6 Timely Insights to Help Your Small Business Thrive

Tap into the latest industry information on technology, staffing, and compliance to help grow your company and protect your financial future.


Small business owners have a lot on their plates, from marketing their products or services to ensuring an optimal customer experience to strategizing on how to grow their company in cost-effective ways. They may not have extra hours to spend poring over industry insights on a daily or even weekly basis.

And that’s why we’re here! At Accountinuity, we take pride in supporting our small-business clients as they grow and strengthen their companies. While that typically means providing outsourced accounting services and financial leadership, we also like to be a set of eyes and ears for small business owners, keeping them up to speed on the latest research, resources, and regulations.

Read on for six insights affecting small businesses this year, along with tips on how to use this information to protect the company you’ve worked hard to grow from the ground up.

1.      More than half of small business owners (51%) say they have an accountant for their business, according to new survey data from QuickBooks.

Small businessowners site peace of mind, accurate tax preparation and filing, improved financial decision-making, better budgeting, and better cash flow management as the top benefits of working with an accountant. More than 1 in 4 small businesses who use an accountant said their business is experiencing high growth. Among small businesses that don’t use an accountant, only 1 in 10 report high growth.

If you’re a small business owner who’s contemplating hiring an accountant but you’re not sure you need one full-time, outsourcing some of your accounting tasks can be a great way to test the waters. By partnering with Accountinuity, for example, you can use only the services you need, scaling up or down at any time.

2.       QuickBooks’ survey also found that more than half (53%) of small business owners say they’re using AI tools to run their business.

These tools save them time and money, increase productivity, reduce errors, and improve customer service experiences. Small businesses looking to get started with AI may explore tools, applications, and plug-ins that help:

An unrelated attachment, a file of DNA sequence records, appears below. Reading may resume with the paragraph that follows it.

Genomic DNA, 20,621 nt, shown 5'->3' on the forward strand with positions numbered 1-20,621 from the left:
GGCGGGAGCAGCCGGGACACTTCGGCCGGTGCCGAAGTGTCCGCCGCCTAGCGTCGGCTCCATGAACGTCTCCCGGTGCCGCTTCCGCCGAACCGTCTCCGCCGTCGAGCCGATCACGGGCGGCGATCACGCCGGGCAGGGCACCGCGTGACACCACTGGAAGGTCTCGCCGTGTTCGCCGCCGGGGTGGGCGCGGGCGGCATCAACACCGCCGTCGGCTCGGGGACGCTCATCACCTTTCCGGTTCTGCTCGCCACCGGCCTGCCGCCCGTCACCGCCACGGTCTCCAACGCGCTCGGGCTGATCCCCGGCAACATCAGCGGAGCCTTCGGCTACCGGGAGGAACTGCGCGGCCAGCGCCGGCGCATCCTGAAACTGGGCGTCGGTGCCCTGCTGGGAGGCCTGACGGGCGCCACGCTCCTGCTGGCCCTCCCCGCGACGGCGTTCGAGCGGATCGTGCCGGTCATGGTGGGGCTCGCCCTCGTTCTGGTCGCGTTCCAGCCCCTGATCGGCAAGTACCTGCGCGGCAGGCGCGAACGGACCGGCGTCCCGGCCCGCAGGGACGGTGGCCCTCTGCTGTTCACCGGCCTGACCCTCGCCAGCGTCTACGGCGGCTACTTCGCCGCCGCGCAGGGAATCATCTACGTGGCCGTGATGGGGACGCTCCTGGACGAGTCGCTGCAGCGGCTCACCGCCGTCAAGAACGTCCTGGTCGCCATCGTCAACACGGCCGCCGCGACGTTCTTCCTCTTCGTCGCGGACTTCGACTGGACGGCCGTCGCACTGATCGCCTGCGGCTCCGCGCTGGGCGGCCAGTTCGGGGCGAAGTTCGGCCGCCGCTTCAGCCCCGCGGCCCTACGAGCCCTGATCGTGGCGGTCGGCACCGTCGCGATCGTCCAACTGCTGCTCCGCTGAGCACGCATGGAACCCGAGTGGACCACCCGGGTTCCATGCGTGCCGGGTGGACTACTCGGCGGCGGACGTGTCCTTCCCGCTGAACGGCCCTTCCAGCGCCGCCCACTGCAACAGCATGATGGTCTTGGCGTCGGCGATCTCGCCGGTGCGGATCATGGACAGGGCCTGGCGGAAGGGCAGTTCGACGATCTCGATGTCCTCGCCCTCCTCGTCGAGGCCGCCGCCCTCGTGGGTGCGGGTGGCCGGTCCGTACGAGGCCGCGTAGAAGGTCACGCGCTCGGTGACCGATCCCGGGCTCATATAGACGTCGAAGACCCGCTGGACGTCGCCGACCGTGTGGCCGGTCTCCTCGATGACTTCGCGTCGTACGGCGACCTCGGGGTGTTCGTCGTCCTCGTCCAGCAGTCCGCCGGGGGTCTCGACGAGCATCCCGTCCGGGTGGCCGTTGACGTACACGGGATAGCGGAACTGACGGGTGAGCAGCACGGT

*  Automate routine, time-consuming tasks

*  Create written and visual content

*  Execute more targeted marketing campaigns

*  Deliver 24/7 customer support via an automated chatbot

*  Forecast monthly and quarterly sales figures

*  Analyze data to produce actionable insights

*  Detect fraudulent behavior

The best part: exploring AI doesn’t have to break the bank. Look for AI-powered features popping up in the platforms you use every day, such asQuickBooks, Google Ads, Microsoft Outlook, and Zoom.  

3.       A quarter of all U.S. employees work remotely at least part of the time, according to the U.S. Chamber of Commerce.

While this is nowhere near the number of people who worked remotely during the pandemic, it’s still higher than the pre-pandemic norm, a good indicator that remote work is here to stay for years to come.

That said, many types of businesses cannot function without in-person work, and many of them are small businesses like your local coffee shop, credit union, or car dealership. According to the Chamber, the highest propensity for in-person work exists in the hospitality and food services, transportation, and retail trade industries, where nearly80% of staff work fully on-site.

To navigate the labor shortages that come with a heightened focus on remote work, the Chamber encourages small businesses to grow their hiring pools by removing barriers to entering the workforce. For example, provide access to childcare, expand benefits packages, participate in second chance hiring, and extend upskilling and reskilling opportunities to all employees.